It’s a matter of personal preference: Indoor-running vs Jogging

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By Mario Martinez—

There are subtle advantages and disadvantages in indoor-running versus jogging outdoors and ultimately the only advantage is a matter of personal preference.

Having a strong, flexible core underpins almost every physical activity imaginable.

Running on treadmill has many advantages over jogging. Some of them are amenities such as having a live calorie burning/distance/speed calculator in front you; or being able to reach for water within arm-length; or (in some situations) having ESPN playing on a flat-screen TV right across from you. Besides amenities, running on a treadmill can be much more beneficial to those who suffer from arthritis, joint pains and/or backache, since the impact on a forgiving elastic running band is significantly less stressful then sidewalks and trails.

Jogging outdoors can be pretty vicious, especially when doing it without a proper pair of cross-training sneakers. Depending on on where you’re jogging, one can experience any of the countless unexpected unpleasantries of running out in the elements such as stepping on a rock, twisting an ankle, overheating, or (more dreadfully), tripping and falling in front of the most attractive stranger you’ve ever seen. However, jogging outdoors gives people (especially tall people) a larger range of motion, where they can run comfortably, with better form and lengthy strides since they are not limited to the dimensions of a treadmill. Studies have also shown that running outdoors adds a wind resistance which increases a workout’s effectiveness by up to 10%. But nature, unlike machines, cannot be controlled.

The one clear advantage that running on a treadmill has over jogging is that it never rains inside a gym. Sure, jogging outdoors is lovely when its 70 degrees with a light breezy that feels like a splash of cool water on your face while you’re running but it’s unconscionable to go for a jog during a snowstorm. That’s when a treadmill can be your most trusted ally. Treadmills can also compensate for the lack of wind by adjusting the incline level. Increasing the inclination level will intensify the tension in your core muscles while running, giving your workout similar effect as wind does when jogging outdoors.

But running on a treadmill can quickly become quite boring and monotonous. The constant thump thump thump of your feet running on a giant conveyor belt like some sort of a guinea pig inside a sweat-box may turn off many who already might not like the idea of running. And for marathon runners and cross-trainers, jogging outdoors is the best method of training and getting acclimated to running out on city streets. To some other people, jogging outdoors can be euphoric and/or otherworldly.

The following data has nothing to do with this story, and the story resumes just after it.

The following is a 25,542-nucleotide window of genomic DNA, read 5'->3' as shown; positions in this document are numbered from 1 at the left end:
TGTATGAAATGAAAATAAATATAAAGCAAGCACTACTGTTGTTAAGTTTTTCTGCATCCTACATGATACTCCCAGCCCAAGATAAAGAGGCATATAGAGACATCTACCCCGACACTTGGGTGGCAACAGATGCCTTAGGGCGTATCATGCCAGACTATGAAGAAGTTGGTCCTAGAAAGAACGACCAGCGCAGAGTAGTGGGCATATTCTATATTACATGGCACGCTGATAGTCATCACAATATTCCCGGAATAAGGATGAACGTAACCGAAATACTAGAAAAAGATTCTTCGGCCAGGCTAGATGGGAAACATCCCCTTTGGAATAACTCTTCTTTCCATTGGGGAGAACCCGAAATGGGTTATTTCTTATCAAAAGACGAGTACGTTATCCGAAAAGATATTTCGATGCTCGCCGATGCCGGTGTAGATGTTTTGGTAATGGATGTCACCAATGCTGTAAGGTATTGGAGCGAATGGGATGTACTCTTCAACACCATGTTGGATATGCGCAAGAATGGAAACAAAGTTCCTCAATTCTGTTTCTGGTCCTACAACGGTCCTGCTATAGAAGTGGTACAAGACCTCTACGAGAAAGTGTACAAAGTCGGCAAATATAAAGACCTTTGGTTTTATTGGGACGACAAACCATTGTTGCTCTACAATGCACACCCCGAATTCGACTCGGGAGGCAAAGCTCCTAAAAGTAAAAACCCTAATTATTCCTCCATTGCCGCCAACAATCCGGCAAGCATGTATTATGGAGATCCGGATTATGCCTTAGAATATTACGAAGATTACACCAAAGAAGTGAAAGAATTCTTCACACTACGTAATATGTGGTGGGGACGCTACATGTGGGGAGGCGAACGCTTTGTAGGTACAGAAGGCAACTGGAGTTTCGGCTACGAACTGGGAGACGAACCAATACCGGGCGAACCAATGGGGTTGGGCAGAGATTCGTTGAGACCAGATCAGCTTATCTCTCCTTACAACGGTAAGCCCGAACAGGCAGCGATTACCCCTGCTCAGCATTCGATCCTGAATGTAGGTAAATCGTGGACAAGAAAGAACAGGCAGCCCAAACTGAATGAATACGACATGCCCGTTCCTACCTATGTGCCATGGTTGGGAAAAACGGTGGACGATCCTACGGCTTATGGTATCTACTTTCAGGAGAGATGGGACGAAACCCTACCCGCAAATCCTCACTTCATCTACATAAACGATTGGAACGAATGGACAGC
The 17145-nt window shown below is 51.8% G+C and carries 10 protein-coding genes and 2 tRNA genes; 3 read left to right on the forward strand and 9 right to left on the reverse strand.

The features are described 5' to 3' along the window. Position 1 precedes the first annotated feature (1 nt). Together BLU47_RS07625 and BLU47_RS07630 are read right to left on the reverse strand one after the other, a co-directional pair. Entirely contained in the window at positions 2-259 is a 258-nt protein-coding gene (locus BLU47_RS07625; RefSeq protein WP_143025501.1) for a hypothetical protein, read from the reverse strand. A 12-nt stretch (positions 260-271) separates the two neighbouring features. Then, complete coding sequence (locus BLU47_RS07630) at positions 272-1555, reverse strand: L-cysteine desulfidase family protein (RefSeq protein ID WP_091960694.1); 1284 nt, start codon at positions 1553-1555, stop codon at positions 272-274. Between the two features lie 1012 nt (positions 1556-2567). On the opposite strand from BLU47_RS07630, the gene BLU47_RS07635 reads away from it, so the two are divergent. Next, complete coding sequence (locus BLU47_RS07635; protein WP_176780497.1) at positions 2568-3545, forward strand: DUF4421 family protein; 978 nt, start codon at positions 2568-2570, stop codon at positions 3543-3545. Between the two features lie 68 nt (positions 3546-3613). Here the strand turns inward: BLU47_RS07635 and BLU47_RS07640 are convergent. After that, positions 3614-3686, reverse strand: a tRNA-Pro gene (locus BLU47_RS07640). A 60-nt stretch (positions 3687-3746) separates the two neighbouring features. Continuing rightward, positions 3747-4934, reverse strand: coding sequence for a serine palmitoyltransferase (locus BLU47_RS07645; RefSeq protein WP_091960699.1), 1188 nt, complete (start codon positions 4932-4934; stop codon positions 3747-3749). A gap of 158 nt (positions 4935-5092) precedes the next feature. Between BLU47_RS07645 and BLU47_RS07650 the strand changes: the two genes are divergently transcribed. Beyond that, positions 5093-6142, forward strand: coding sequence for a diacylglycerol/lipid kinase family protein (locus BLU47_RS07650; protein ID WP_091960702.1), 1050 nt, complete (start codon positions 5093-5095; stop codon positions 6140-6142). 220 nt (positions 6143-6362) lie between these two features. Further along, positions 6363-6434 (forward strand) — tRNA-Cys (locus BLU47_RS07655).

Aside from the runner’s high (which is a release of endorphins in your brain whenever you do a strenuous exercise), running outdoors can be an ethereal experience. Seeing the majestic sun (or moon; or clouds) hanging high above you as you jog along a trail or down city streets, pushing yourself through your maximum threshold, inhaling crisp fresh air while watching the rest of the world go through its motions around you can be humbling, which is a far greater experience than being inside an inanimate gym.

Others may enjoy that runner’s high more while running on treadmill because they feel like they get into a running groove, allowing them to run for longer periods. First-time runners might feel more comfortable running indoors instead of outdoors in front of countless strangers. Also, anyone who is stoutly overweight should run on a treadmill (or a track) at first, since the impact on their joints and feet will be significantly less severe than running on concrete pavements.

Still though, the choice to run indoors or jogging outdoors, is all a matter of preference



See other stories by Mario Martinez “Jogging… WTF? The Endless Marathon”